Review: Doctor Sleep

Here is the thing about Stephen King. He tends to start the climax of his books with a good three hundred pages left. I understood that we were just getting to the exciting bit and it was going to stay that way for a significant chunk of the book. Neil just finished Carrie and said it was the same way. It seems to be a King habit, and Doctor Sleep was no different.


I was a little wary to read Doctor Sleep. As you know, I just finished The Shining and I felt very protective of it. It was terrifying, but it was also unbelievably good: well written, exciting, evocative. I tried to watch the Stanley Kubrick film version and was completely turned off. Jack is more of the main character of that movie and the background is mostly ignored, while what I think makes the book great is the focus on Danny, his abilities, and the family’s history and dynamic (also I hated the weird Tony voice finger thing in the movie).

When I was talking to Neil about starting the book, he said he guessed it might feel like Shining fanfiction, which I was worried about. I don’t know why I ever doubted King. I should know by now that he is a master storyteller through and through.

Doctor Sleep catches up with Danny the man: Dan Torrance, troubled alcoholic. Despite the murderous and dangerous effect Dan saw alcohol have on his father and his family, he has become a slave to the bottle. It helps to dampen and mute his shining, which as he’s grown has been more curse than blessing. He also recognizes that he might just be a drunk through and through, a view that is made concrete as he seeks help.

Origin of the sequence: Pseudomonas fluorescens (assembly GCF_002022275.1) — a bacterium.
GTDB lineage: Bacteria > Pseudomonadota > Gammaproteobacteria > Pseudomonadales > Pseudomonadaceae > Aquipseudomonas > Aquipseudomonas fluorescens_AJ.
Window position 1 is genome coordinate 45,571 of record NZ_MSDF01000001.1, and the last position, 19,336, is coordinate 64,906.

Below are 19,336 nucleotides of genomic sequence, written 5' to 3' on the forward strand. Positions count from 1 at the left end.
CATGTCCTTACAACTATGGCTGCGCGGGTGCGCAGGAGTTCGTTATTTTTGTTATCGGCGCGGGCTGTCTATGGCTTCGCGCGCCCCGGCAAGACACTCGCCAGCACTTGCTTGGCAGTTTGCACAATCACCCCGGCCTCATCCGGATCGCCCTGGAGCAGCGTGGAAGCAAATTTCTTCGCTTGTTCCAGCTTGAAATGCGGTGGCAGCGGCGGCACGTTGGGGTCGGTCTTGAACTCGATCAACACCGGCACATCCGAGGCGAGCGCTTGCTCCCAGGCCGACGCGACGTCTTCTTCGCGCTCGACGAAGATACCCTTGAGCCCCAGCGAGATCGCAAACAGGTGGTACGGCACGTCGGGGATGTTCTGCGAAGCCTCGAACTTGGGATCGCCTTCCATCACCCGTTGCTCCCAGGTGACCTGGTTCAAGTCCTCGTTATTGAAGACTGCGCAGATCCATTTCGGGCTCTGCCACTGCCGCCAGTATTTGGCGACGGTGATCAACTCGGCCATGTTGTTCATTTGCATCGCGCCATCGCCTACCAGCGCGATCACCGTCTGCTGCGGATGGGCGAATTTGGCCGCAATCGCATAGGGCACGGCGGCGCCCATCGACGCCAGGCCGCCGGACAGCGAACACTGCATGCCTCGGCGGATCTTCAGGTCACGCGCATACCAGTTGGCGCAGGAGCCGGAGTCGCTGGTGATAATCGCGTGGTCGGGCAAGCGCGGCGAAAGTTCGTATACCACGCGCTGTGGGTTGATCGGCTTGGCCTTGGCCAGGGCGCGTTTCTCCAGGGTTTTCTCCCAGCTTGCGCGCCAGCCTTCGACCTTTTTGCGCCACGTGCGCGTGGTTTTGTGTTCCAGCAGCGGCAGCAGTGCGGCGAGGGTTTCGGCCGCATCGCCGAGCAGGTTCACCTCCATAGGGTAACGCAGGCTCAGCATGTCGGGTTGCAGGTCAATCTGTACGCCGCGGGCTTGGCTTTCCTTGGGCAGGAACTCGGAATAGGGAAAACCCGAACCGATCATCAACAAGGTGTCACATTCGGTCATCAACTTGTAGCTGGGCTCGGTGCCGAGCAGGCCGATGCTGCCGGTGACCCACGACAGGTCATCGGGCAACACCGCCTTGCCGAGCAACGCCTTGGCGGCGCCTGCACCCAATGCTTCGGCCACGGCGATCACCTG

After a time of drifting and drinking from town to town, Dan settles in the mountain town of Frazier in New Hampshire, unable to run from the mistakes of his past. There he falls in with a good sort and an Alcoholics Anonymous community that helps him fight his addiction and became the sort of man we readers believed Danny Torrance would and could become. He works for the local hospice, where he uses his unusual talents to help ease the passing of the dying and earns himself the moniker Doctor Sleep.

And all is well and good except of course for the undercurrent of evil misdeeds that are eventually going to sweep Dan away. These come in the form of the True Knot, a group of quasi immortals who prey on the essence that purified when children with the shining are tortured mercilessly. Abra Stone is one of these children. She has a shining unlike any Dan has ever seen before, stronger and more powerful, which makes her a target.

Abra, or Abby as she’s called, is a scrappy, bubbly girl. She’s vivacious and even at times overconfident in her abilities. The relationship between her and Dan is sweet and begins from a very young age. Abra can feel his own shine even before the age of five and reaches out to him years before they ever inevitably meet. 

I went into this story with trepidation, but I came out a believer. King has written another wonderful novel full of complex characters and unnerving situations. Dan is dedicated to redemption and saving Abra’s life. It’s nice to see how little Danny Torrance turns out. As always, a wild ride courtesy of Mr. King.


Also can we talk about how fantastic the cover art is? Delightfully unnerving!

Until next time. 



Leave a Reply

Fill in your details below or click an icon to log in: Logo

You are commenting using your account. Log Out /  Change )

Facebook photo

You are commenting using your Facebook account. Log Out /  Change )

Connecting to %s